Tuesday, 26 November 2013
The last time we heard from Judge Barbara Crabb, she made headlines by declaring the National Day of Prayer unconstitutional, a ruling later overturned by the 7th Circuit Court of Appeals. On Friday last week, Judge Crabb ruled unconstitutional the IRS regulation granting ministers a tax exemption for the portion of their income designated as a housing allowance.  (See Associated Baptist Press coverage here.) The judge agreed with the plaintiffs that the measure violates the separation of church and state by providing clergy a tax benefit that is not extended to others.

From the decision (pdf):

In concluding that §107(2) violates the Constitution, I acknowledge the benefit that the exemption provides to many ministers (and the churches that employ them) and the loss that may be felt if the exemption is withdrawn. However, the significance of the benefit simply underscores the problem with the law, which is that it violates the well-established principle under the First Amendment that "[a]bsent the most unusual circumstances, one's religion ought not affect one's legal rights or duties or benefits.

However, The Baptist Joint Committee's Brent Walker argues the housing exemption is indeed constitutional, noting that religion is not singled out; the tax code provides a variety of housing exemptions. "These include relief for members of the military, breaks for taxpayers living abroad, and exclusions for housing furnished to employees required to live on the premises or who are on 24 hour call."

In a statement following Judge Crabb's ruling, Walker recalls that religion-specific exemptions have been upheld by the Supreme Court in the past as expressions of government neutrality that are within the government's discretion under the First Amendment. "Although the Free Exercise Clause of the First Amendment does not require this accommodation, the First Amendment’s Establishment Clause does not forbid it either."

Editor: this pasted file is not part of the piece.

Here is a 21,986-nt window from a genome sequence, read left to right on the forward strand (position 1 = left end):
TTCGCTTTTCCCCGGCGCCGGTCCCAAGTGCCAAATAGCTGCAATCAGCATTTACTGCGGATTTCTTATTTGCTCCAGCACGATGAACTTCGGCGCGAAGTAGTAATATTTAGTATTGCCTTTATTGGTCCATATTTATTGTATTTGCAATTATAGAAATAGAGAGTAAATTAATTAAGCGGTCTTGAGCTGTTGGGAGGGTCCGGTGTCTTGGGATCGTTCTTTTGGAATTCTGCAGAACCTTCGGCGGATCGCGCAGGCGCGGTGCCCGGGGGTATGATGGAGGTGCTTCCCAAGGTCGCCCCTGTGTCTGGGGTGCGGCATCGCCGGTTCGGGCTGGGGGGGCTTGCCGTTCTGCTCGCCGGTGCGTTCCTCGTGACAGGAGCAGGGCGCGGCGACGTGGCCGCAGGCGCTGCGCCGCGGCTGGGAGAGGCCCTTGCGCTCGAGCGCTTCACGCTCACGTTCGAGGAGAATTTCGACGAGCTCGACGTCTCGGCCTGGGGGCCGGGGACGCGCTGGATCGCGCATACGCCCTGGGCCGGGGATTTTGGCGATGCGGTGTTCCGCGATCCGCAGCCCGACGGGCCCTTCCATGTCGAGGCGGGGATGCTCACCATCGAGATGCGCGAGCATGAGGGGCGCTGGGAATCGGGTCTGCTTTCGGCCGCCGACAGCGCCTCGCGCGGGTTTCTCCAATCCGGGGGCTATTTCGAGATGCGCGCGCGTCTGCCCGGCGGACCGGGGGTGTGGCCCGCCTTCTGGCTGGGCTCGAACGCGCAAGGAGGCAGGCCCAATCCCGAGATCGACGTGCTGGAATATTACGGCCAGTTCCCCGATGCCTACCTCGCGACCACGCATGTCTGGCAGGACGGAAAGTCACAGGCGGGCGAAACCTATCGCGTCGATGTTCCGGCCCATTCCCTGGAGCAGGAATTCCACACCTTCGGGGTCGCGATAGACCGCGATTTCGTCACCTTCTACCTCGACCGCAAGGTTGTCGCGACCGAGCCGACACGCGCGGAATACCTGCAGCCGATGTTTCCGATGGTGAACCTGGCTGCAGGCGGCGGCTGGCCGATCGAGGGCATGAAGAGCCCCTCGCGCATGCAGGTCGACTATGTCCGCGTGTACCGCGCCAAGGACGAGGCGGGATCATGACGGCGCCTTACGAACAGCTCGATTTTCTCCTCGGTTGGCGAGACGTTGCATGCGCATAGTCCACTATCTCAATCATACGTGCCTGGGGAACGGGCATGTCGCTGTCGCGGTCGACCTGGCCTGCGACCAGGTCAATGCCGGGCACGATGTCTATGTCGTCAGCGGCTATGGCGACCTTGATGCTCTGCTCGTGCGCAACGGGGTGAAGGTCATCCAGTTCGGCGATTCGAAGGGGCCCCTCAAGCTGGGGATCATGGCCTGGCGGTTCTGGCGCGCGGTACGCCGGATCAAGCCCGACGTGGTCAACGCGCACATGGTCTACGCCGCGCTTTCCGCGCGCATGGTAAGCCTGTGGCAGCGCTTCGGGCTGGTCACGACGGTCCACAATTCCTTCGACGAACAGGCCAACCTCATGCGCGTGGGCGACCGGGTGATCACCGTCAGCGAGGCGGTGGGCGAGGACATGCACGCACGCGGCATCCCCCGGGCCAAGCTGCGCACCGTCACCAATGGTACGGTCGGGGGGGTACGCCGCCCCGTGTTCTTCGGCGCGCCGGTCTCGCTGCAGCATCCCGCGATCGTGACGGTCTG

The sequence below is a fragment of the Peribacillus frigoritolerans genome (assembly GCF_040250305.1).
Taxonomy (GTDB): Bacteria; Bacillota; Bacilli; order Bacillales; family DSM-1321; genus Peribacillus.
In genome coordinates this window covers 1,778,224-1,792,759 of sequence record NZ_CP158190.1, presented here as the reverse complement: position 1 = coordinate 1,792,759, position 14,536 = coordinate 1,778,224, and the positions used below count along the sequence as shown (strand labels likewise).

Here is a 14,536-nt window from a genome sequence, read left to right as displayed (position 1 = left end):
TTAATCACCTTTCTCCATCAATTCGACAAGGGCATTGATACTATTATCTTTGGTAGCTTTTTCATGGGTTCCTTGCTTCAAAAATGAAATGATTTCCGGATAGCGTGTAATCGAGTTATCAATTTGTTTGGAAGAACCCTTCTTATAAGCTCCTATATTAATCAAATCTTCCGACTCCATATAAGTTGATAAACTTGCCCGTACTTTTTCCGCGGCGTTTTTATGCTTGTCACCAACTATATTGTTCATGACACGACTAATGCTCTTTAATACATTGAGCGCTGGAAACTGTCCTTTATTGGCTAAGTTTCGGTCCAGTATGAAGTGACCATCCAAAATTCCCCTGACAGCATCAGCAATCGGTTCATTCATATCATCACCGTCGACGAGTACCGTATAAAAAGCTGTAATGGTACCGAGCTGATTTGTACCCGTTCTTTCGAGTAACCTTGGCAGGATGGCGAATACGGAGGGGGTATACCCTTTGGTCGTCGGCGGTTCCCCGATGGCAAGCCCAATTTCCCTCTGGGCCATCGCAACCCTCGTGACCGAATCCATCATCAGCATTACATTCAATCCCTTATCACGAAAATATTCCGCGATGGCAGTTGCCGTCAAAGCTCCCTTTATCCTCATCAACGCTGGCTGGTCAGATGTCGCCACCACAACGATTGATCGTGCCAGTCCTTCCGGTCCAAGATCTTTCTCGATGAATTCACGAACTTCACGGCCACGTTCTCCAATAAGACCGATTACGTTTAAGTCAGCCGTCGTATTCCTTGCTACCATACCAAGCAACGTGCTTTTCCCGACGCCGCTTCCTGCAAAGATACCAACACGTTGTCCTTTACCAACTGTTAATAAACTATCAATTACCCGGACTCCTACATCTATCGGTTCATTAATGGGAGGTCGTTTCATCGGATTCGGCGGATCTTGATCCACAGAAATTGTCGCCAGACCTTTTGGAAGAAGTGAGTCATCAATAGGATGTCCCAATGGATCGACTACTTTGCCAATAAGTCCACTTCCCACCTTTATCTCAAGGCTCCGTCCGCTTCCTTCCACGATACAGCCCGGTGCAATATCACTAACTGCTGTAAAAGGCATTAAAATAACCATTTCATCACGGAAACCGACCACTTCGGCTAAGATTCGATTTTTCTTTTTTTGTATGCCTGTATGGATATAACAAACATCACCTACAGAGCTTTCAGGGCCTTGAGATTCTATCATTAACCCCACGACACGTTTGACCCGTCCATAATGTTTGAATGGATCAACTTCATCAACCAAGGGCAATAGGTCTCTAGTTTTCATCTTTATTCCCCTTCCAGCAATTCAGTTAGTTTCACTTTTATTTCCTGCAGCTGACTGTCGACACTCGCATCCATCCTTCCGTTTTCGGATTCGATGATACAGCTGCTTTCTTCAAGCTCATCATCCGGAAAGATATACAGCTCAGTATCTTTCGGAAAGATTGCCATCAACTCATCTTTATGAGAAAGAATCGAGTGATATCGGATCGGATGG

Here, importantly, the judge left the housing exemption in place pending appeals, so the "loss" she acknowledges will not be felt while we wait on the 7th Circuit to weigh in.

Is Justice Breyer an Atheist? Who Cares? E-mail
Written by Don Byrd   
Friday, 15 November 2013

The Huffington Post pondered last week whether Supreme Court Justice Breyer might be an atheist, given a remark he made during the Court's recent oral argument over the constitutionality of a city council's opening prayer policy. Today they add to the discussion with a piece noting a split in public support for the idea of an atheist Supreme Court justice, according to a new poll. By 40-38 margin, Americans apparently would approve of the nomination of an atheist to the high court.

It's nice to see that only 38% of Americans believe such a thing matters. The religion of a judge is clearly irrelevant to their effectiveness on the bench, even on matters relating to religion. We should be much more concerned about a nominee's understanding of the relationship between church and state than their personal religious beliefs.

So what is the big deal about Justice Breyer?

During the recent U.S. Supreme Court oral argument in Town of Greece v. Galloway, the discussion occasionally turned to the issue of atheist objections to government prayer of any kind. The justices seemed to agree, for example, that, under current law, "atheists cannot get full relief" in the context of legislative prayer. As Professor Laycock said, arguing on behalf of the plaintiffs, "we cannot treat everybody, literally everybody equally without eliminating prayer altogether."

An exchange on the subject earlier in the argument has been interpreted by some observers as Justice Breyer acknowledging his atheism. (Transcript here)

JUSTICE SCALIA: Mr. Hungar, what -- what is the equivalent of prayer for somebody who is not religious?

MR. HUNGAR: I would -­

JUSTICE SCALIA: What would somebody who is not religious -­

MR. HUNGAR: In the Rubin -

­JUSTICE SCALIA: -- what is the equivalent of prayer?

MR. HUNGAR: It would be some invocation of guidance and wisdom from -­


MR. HUNGAR: I don't know. In -- in the Rubin case -

MR. HUNGAR: In the Rubin case, a nonreligious person delivered invocations on multiple occasions.

JUSTICE SCALIA: I suppose a moment -­

JUSTICE BREYER: Perhaps he's asking me that question and I can answer it later.